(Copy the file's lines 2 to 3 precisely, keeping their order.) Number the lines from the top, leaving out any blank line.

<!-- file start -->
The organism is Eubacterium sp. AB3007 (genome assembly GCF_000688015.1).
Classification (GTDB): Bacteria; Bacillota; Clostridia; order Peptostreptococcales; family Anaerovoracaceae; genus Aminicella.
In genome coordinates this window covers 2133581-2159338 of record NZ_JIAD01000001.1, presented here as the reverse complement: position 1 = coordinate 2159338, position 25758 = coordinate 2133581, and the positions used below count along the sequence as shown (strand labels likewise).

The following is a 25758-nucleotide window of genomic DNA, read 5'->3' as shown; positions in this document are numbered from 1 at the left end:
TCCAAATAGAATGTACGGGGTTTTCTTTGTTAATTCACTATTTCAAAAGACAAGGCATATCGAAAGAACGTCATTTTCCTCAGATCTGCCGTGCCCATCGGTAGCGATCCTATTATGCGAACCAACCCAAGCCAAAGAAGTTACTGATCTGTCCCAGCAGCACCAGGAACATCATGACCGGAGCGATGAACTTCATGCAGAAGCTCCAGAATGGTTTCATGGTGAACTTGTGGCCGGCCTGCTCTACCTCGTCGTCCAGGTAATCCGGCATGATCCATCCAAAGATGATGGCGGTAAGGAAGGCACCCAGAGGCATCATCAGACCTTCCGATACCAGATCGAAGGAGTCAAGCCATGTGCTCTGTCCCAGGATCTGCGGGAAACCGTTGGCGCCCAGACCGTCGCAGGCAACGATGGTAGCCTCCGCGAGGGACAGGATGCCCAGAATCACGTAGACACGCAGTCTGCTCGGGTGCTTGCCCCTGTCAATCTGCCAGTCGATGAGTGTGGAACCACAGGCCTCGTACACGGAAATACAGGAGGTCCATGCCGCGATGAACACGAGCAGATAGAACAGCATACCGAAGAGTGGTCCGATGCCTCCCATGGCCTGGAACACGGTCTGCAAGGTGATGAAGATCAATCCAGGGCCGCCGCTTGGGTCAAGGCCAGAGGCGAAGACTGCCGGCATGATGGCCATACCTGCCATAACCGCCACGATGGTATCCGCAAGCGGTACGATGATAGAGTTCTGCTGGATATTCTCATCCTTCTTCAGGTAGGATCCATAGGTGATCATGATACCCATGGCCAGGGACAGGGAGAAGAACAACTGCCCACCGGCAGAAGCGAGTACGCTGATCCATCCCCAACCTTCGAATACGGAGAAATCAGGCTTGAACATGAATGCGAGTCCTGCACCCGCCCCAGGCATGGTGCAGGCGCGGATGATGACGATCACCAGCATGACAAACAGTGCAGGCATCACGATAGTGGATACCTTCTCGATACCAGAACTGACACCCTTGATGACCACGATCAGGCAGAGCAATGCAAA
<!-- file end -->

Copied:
Classification (GTDB): Bacteria; Bacillota; Clostridia; order Peptostreptococcales; family Anaerovoracaceae; genus Aminicella.
In genome coordinates this window covers 2133581-2159338 of record NZ_JIAD01000001.1, presented here as the reverse complement: position 1 = coordinate 2159338, position 25758 = coordinate 2133581, and the positions used below count along the sequence as shown (strand labels likewise).